February 13, 2003 - Hillary Clinton Leads Dem Pack In New York, Quinnipiac University Poll Finds; Unnamed Democrat Tops Bush In New York
If Sen. Hillary Clinton decides to run for President in 2004, 50 percent of New York Democrats would back her move, according to a Quinnipiac University poll released today.

Clinton's nearest rival in the survey by the independent Quinnipiac (KWIN-uh-pe- ack) University is Connecticut Sen. Joseph Lieberman, the Democratic candidate for Vice President in 2000, with 15 percent; followed by Massachusetts Sen. John Kerry with 9 percent; Missouri Congressman Richard Gephardt and North Carolina Sen. John Edwards, with 5 percent each, and former Vermont Gov. Howard Dean and Rev. Al Sharpton, with 3 percent each.

Without Clinton, Lieberman gets 27 percent, with 17 percent for Kerry, 16 percent for Sharpton, 12 percent for Gephardt, 9 percent for Edwards and 4 percent for Dean.

By a 54 - 36 percent margin, New York State voters say they are more likely to vote for the Democratic candidate rather than President George W. Bush in 2004. Republicans back Bush 80 - 12 percent, while Democrats line up for their unnamed candidate 85 - 9 percent and independent voters go with the Democrats 49 - 35 percent.

"Sen. Hillary Clinton sweeps the field, lining up more Democratic support for a possible presidential run than all the other candidates combined," said Maurice Carroll director of the Quinnipiac University Polling Institute.

"New York's own, the Rev. Al Sharpton, was a distant also ran in a Quinnipiac University poll of voters nationwide, and he doesn't do well with Sen. Clinton in the mix. But with Clinton out of the race, Rev. Sharpton runs well in New York," Carroll added.

"Our Connecticut neighbor, Sen. Lieberman, goes to the head of the line with New York Dems, if Clinton drops out."

In a February 6 Quinnipiac University poll of voters nationwide, 42 percent of Democrats listed Clinton as their first choice for the Presidential nomination. With Clinton out of the race, Lieberman led the Democratic pack with 27 percent.

New Yorkers approve 50 - 44 percent of the job President Bush is doing, compared to a 51 - 42 percent approval in a December 19, 2002, Quinnipiac University poll.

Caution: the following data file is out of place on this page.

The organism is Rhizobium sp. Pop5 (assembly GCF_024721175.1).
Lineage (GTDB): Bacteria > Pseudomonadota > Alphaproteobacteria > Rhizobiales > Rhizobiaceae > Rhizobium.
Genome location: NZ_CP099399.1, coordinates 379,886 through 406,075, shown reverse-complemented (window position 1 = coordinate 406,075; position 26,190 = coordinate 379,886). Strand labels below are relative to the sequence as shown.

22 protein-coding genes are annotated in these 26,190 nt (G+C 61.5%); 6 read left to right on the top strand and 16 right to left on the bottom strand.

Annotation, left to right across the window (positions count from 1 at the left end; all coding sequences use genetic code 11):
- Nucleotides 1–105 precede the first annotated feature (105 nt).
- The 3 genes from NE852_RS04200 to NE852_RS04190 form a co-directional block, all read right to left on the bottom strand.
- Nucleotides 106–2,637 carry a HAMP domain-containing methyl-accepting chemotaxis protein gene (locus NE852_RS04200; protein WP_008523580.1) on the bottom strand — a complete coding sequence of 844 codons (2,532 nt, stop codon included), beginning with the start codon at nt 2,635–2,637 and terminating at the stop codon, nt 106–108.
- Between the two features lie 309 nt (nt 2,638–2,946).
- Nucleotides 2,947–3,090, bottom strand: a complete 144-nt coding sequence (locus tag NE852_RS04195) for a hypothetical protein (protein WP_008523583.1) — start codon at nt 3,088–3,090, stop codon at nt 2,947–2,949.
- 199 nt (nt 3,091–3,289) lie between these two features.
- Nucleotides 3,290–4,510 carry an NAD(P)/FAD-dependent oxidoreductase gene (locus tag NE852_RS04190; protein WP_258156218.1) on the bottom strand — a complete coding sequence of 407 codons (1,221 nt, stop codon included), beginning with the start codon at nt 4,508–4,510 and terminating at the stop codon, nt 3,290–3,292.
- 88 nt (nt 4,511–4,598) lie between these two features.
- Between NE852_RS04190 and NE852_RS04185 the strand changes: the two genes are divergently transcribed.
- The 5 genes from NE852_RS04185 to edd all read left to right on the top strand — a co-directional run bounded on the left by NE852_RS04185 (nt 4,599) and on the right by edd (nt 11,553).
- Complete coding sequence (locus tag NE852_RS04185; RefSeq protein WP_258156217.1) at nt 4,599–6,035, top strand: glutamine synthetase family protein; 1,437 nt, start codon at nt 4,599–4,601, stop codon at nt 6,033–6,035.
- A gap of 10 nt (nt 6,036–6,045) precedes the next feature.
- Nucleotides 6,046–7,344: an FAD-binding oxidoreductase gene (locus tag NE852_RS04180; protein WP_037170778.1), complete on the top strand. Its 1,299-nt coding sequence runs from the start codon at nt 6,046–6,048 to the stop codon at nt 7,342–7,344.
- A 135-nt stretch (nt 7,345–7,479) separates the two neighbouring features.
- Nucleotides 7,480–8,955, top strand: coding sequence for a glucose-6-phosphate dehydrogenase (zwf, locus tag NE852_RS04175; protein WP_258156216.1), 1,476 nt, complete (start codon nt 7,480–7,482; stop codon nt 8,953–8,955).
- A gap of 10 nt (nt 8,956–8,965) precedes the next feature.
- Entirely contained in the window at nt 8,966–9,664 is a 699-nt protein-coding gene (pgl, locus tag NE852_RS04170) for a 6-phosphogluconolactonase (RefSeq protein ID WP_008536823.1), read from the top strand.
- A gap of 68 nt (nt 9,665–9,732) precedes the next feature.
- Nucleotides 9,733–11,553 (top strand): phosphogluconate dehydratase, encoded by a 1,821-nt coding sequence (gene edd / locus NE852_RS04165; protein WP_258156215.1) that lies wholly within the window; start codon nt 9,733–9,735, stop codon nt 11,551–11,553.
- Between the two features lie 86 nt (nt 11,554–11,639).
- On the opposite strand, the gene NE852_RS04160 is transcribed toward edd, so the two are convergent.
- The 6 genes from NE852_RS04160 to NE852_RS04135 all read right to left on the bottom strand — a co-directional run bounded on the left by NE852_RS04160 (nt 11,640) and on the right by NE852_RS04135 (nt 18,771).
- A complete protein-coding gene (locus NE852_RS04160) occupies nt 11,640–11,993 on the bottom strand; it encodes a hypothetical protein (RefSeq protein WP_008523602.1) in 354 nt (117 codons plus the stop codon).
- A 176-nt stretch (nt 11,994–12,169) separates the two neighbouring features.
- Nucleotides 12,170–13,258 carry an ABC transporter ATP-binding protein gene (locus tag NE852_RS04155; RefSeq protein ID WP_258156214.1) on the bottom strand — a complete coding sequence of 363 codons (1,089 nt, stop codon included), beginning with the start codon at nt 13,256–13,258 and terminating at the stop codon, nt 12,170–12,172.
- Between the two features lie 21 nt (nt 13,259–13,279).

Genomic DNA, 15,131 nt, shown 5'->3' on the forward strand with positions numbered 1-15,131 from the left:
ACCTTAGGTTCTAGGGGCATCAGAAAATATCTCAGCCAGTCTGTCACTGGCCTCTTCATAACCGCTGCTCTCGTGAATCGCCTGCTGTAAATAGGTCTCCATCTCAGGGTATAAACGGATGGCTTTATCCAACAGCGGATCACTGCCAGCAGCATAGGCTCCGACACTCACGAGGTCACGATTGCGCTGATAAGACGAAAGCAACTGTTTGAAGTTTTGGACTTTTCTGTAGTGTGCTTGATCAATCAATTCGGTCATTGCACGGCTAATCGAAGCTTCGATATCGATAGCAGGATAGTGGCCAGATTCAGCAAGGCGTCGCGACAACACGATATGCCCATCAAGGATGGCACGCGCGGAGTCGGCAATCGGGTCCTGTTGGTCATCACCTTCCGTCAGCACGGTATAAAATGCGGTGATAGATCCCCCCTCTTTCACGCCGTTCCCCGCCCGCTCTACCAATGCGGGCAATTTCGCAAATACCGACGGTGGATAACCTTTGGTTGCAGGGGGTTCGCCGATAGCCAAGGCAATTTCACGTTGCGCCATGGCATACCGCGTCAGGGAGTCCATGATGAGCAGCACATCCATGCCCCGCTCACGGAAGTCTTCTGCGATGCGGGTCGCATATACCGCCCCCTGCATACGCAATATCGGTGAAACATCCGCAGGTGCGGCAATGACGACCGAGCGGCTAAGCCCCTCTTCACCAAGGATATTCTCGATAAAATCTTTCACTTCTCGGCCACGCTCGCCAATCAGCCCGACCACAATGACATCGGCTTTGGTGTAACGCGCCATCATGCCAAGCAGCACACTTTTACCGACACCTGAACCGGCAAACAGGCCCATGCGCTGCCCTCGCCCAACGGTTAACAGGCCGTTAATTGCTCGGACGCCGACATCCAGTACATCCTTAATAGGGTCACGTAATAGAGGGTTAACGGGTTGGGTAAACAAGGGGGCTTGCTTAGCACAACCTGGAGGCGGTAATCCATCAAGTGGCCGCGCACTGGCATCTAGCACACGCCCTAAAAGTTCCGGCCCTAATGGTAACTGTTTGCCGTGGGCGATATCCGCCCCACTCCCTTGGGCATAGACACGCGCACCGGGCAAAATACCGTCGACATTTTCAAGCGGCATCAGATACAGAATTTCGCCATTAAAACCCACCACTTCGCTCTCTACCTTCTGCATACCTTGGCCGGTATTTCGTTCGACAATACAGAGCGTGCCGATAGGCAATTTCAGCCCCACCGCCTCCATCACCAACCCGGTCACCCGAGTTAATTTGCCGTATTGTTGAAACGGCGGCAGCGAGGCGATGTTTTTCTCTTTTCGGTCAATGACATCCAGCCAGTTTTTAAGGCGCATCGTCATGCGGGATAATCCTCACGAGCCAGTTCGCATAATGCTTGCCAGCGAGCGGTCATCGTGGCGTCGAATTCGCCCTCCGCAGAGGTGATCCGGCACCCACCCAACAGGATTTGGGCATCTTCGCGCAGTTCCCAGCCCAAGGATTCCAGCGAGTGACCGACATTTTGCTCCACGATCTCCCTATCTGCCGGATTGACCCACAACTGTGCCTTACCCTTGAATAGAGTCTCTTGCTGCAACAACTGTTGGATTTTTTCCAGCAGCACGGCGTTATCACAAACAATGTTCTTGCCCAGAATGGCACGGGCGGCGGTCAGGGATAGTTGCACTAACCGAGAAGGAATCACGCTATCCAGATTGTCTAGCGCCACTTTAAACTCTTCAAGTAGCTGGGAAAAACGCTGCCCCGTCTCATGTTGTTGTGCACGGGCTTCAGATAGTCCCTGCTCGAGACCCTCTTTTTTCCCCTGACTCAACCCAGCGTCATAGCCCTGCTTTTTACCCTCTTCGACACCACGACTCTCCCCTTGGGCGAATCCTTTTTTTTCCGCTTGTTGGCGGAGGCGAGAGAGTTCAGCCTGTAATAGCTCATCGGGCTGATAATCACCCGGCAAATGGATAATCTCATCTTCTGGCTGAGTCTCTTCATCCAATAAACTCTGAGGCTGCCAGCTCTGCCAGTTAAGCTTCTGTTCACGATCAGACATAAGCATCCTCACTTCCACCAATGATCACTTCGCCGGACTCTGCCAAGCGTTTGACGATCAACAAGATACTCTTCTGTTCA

"President Bush is back to his pre-September 11 polling numbers. New Yorkers are no more inclined to vote for Bush in 2004 than they were in 2000," Carroll said.

From February 4 - 10, Quinnipiac University surveyed 1,141 New York State registered voters, with a margin of error of +/- 2.9 percent. The survey includes 449 Democrats, with a margin of error of +/- 4.6 percent.

The Quinnipiac University Poll, directed by Douglas Schwartz, Ph.D., conducts public opinion surveys in New York, New Jersey, Connecticut, Pennsylvania and nationwide as a public service and for research.

For additional data -- www.quinnipiac.edu or call (203) 582-5201

TREND: Do you approve or disapprove of the way George W. Bush is handling his job as President?
                    App     Dis     DK/NA


February 13, 2003 50% 44% 5% December 18, 2002 51 42 7 September 26, 2002 58 36 6 July 3, 2002 64 28 8 May 1, 2002 69 25 6 April 22, 2002 68 27 5 February 27, 2002 74 20 6 January 25, 2002 80 16 4 November 14, 2001 82 15 3 October 2, 2001 82 14 4 June 28, 2001 44 47 9 April 26, 2001 50 40 10 March 28, 2001 48 38 15 February 14, 2001 45 30 24



4. Do you approve or disapprove of the way George W. Bush is handling his job as President?
                                                                    Union
                    Tot     Rep     Dem     Ind     Men     Wom     HsHolds


Approve 50% 86% 29% 48% 57% 45% 51% Disapprove 44 12 66 43 39 49 45 DK/NA 5 2 5 8 4 6 4

UpState..... UpState Urban Othr total NYC Sub

Approve 54% 59% 58% 39% 55% Disapprove 40 35 36 56 41 DK/NA 6 6 6 5 5



7. Now I'm going to name six Democrats who might run for president in 2004. After I read all six names, tell me which one you would most like to see the Democrats nominate for president in 2004. Here are the choices... Connecticut Senator Joe Lieberman, Massachusetts Senator John Kerry, Missouri Congressman Dick Gephardt, North Carolina Senator John Edwards, former Vermont Governor Howard Dean or the Reverend Al Sharpton?

                    Democrats
Lieberman           27%
Kerry               17 
Gephardt            12 
Edwards              9 
Dean                 4 
Sharpton            16 
DK/NA               15 




8. Suppose New York Senator Hillary Rodham Clinton decides to run for president in 2004. Who would you most like to see the Democrats nominate for president in
2004? New York Senator Hillary Rodham Clinton, ... or the Reverend Al Sharpton?                        


Democrats Clinton 50% Lieberman 15 Kerry 9 Gephardt 5 Edwards 5 Dean 3 Sharpton 3 DK/NA 9



9. If George W. Bush runs for re-election in 2004, in general are you more likely to vote for Bush or for the Democratic Party's candidate for president?

                                                                    Union
                    Tot     Rep     Dem     Ind     Men     Wom     HsHolds


Bush 36% 80% 9% 35% 43% 30% 36% Democrat 54 12 85 49 49 59 55 OTHER(VOL) 2 1 1 4 2 2 3 DK/NA 8 7 5 13 7 9 6

UpState..... UpState Urban Othr total NYC Sub

Bush 48% 46% 47% 23% 39% Democrat 45 44 44 69 48 OTHER(VOL) 1 1 1 2 3 DK/NA 6 9 8 7 10